Ok. So, last week we started Rufus on his kitty Prozac (generic name fluoxetine). I've decided to start with a very conservative dose, mainly because I was terrified of some unforeseen adverse reaction to it. I worked from home last Tuesday, July 13, and he got his first dose. The funny thing is, he is a Pill Pockets JUNKIE. So, giving him the Prozac is easy AND I can do a little clicker training at the same time! His dose is 2.5mg daily. The smallest the tablet comes in (and it's an oblong kind of tablet, not round) is 10mg, and I'm not going to lie - cutting those suckers evenly into quarters is a major hassle. I bought a pill cutter for that purpose, but it's useless on a pill of this size and shape that has to be quartered. Sigh.
My biggest concern before starting the Prozac centered around one particular potential side effect called serotonin syndrome. When Grady was a few weeks away from his 19th birthday (and I'll remind everyone here - in addition to being the Methusaleh of cats, Grady had been being treated for Chronic Renal Failure (CRF) for nearly a year and half by this time), he seemed to take a downward turn. I had long been attuned to watching his overall demeanor - energy, appearance, grooming, eating, drinking and litterbox habits. He'd been not eating enough, and it was concerning. I took him to the Hope Clinic, and they prescribed a little bit of Mirtazipine. Mirtazipine itself is an antidepressant, but in cats, it's known to stimulate appetite. I was approaching desperate at that point, and when I went home, I gave him the Mirtazipine (it need only be given once every three days, which, if your cat doesn't have a reaction from it, is a bonus) and prepared his food. Within 20 minutes I knew something was badly wrong. He was drooling great gobs of thick, clear drool. He was howling. It was obvious his respiration was extremely elevated. His pupils were dilated. I couldn't get too great a heartrate reading, but it was elevated as well. I rushed him back to the veterinary ER. He was having a rare reaction to Mirtazipine - serotonin syndrome. All they could do for him was admit him, give him the "antidote" (which is cyproheptadine, another appetite stimulant that uses the OPPOSITE effect) and some activated charcoal. They stuck him on an IV and he was in the vet hospital for two days. It was during this time that - coicidentally - they found the tumor in his kidney. My poor baby - we knew treating cancer in a nearly 19 year old kitty who already had kidney issues and whose cancer was IN the kidney was not going to happen. But the vet told me to bring him home - he wasn't in pain - and just make him comfortable and spoil him rotten, which I did. But it took him another full day after coming home to really get back to being Grady. That Mirtazipine almost killed him.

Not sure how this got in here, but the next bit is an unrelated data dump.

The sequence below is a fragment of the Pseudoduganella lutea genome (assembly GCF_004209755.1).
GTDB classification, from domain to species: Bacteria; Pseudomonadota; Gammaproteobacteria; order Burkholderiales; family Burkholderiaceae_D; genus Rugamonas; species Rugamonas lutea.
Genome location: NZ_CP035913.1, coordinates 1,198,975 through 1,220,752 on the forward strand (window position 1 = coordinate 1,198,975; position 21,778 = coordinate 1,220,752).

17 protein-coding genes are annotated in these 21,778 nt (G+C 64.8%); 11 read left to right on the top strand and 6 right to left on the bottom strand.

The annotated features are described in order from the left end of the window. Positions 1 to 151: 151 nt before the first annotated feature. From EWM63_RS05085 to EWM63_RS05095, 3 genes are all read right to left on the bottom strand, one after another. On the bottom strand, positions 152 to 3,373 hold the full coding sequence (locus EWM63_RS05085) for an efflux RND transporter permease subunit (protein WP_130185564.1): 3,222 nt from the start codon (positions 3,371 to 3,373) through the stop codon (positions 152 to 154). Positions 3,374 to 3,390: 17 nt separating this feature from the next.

So, when I saw "serotonin syndrom" as a potential side effect of kitty Prozac, I was understandably concerned. I've been giving Rufus his daily dose and then watching him like a hawk.
The most common side effect of Prozac is constipation. So, all kitties are getting the equivalent of about 1/4 of a tsp. of plain canned pumpkin mixed into their wet food daily, which helps keep the poop hydrated and movable. I thought - "there's no WAY these cats are going to eat canned pumpkin". But I bought a can anyway and added it to their food last week. They WOLFED it - all of them. I also got a neat trick years ago from the feline CRF webiste suggesting that I store unused canned pumpkin (once the can is opened) in an ice cube tray and then freeze them into pumpkin cubes. All four cats go through a little less than a cube a day, so I defrost one by putting it in the fridge in the AM for use with the PM feeding. The things we learn.
All cats are still physically separated and on a rotating schedule. Bella out, Rufus, Feats & Meatball in the front bedroom. Rufus, Feats & Meatball out, Bella in the office. You get the drift.
This weekend begun the food portion of our retraining. The behavioral vet said that step one (after medication) was to get all household cats oriented towards food as a reward and not as a given. This means that they're all fed several times a day (5-6 times) for 20-30 minutes at a pop. In theory (and probably in actuality), they'll learn to anticipate the food and perceive it as a treat rather than a given. But I feel bad not having food down for them!
The goal is to go ahead and continue the medication, continue clicker training when possible, continue to get Rufus used to the harness (hilarious - I'll have to post a video of that), and start Bella on the BusPar (that starts today or tomorrow). Then, next weekend, Rufus will have to start taking his meals in the dog crate. Two weeks after that, Bella comes into the room and eats with him with Rufus in the dog crate. This should allow plenty of time for the Prozac to start having its desired effect and for each individual change to be phased in gradually so as not to upset everyone with too much change too quickly.
Keep your fingers crossed for me!